Independent oil and gas companies such as Beiden and Blake continue to search for new sources of hydrocarbon reserves. In many instances this has resulted in a re-evaluation of reservoirs that were considered depleted or of higher risk. The Trenton Limestone reservoir, located in the northwestern part of Ohio, is a case study of such an occurrence.
Through an extensive three-year evaluation of this area, both geologically and from an active drilling program, it was found that the area still contains vast amounts of hydrocarbons located in various types of geologic traps. While large amounts of oil and gas exist in this reservoir, ultimate production is sensitive to well completion and production practices. More specifically in the case of natural gas, pressure transient tests were conducted to determine whether gas reserves were sufficient to consider pipeline construction. Results of the reservoir tests verified the Trenton formation to be of low permeability in the range of one millidarcy, and porosity between 2 and 4 percent. An economic evaluation was then performed to determine what reservoir flow capacities, well spacing and economic criteria were required for successful engineering and economic development.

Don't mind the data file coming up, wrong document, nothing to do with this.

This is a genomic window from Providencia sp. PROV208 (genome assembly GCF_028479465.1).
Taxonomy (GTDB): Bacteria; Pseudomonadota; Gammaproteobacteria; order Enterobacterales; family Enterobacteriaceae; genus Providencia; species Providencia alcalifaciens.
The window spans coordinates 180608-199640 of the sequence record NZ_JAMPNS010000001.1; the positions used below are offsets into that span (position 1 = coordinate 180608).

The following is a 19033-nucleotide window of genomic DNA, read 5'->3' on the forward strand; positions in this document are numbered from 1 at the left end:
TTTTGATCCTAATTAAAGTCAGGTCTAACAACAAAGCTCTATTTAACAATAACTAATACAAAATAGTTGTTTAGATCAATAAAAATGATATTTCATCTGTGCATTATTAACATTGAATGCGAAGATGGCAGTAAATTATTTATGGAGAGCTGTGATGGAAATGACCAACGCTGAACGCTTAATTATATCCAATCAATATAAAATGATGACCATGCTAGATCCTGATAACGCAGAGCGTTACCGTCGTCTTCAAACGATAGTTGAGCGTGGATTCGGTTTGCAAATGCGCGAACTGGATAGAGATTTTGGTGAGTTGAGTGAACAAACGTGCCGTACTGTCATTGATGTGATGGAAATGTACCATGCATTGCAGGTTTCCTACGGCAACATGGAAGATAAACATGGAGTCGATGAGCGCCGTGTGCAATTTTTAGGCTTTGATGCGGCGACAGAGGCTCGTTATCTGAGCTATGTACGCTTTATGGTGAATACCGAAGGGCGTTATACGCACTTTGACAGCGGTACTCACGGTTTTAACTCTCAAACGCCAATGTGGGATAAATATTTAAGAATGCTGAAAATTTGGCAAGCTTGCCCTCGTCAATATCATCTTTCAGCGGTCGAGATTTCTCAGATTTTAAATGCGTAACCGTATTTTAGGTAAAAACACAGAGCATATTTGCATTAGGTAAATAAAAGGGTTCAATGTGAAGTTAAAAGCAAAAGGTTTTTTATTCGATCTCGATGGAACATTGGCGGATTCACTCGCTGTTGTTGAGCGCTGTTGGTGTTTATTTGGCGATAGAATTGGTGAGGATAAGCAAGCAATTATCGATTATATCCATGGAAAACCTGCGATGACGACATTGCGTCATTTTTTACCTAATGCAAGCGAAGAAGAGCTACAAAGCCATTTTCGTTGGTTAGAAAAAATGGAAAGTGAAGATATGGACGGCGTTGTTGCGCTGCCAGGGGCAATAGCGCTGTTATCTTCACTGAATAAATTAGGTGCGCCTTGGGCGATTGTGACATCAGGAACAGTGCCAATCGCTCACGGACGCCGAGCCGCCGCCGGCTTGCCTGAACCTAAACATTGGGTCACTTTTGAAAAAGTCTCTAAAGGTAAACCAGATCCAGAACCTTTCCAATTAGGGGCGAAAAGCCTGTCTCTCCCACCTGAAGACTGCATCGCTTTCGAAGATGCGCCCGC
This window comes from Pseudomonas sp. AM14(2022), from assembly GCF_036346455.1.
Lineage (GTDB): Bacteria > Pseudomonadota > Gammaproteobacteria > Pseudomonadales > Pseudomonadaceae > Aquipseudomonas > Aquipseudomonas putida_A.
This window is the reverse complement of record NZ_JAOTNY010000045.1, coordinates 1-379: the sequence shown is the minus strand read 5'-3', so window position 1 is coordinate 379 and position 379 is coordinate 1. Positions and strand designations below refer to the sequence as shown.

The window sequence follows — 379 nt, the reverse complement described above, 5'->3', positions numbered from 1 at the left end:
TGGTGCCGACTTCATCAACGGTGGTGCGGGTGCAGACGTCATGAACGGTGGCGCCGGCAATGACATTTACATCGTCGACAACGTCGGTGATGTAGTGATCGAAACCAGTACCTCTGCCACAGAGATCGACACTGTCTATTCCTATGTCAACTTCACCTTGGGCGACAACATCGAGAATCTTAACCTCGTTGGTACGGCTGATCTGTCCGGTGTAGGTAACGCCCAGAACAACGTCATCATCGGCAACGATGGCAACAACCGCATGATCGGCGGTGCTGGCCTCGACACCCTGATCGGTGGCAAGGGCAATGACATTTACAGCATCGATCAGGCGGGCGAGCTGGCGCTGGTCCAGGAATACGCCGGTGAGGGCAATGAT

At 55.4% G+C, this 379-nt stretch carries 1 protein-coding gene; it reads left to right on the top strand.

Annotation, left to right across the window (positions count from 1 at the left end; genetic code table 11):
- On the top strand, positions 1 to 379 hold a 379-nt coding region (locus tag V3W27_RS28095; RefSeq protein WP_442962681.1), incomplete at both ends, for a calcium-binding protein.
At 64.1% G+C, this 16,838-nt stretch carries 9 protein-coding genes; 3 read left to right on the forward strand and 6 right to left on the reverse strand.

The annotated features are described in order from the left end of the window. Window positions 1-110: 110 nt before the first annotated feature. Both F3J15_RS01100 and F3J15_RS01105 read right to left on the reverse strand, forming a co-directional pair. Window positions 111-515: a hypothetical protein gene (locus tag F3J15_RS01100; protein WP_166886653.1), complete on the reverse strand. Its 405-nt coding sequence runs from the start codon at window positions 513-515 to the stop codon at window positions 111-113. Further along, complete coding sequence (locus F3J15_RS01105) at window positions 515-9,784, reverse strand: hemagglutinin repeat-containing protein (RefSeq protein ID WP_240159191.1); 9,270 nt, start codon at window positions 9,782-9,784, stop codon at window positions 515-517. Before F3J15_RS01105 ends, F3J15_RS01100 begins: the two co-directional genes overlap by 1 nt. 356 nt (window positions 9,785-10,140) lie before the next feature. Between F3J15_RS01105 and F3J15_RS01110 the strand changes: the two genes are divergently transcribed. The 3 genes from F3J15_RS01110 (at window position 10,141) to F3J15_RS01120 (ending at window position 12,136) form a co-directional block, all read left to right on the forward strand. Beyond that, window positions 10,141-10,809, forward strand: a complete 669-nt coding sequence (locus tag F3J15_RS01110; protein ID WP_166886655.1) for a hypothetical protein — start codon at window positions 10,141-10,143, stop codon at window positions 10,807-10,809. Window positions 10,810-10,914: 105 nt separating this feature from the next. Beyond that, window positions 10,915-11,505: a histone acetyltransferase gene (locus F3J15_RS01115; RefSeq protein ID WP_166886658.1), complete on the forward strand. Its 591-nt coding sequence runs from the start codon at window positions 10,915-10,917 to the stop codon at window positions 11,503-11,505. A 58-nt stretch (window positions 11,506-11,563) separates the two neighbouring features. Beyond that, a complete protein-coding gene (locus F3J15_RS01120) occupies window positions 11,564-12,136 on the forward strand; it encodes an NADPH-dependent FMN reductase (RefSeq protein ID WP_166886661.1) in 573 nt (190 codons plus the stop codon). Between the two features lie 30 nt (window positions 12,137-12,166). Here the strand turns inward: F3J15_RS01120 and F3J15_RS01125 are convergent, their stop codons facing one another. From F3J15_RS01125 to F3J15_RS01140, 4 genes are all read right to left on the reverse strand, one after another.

Conclusions of the case study showed (1) the need for high grading the well site selection through geological interpretation in order to expand the "sweet spots," (2) a need for stimulation treatments designed to enhance production, (3) a marginal return on investment with current economics, and (4) that gas pipeline construction should be delayed until larger reserves are found or until a more favorable gas marketing climate develops.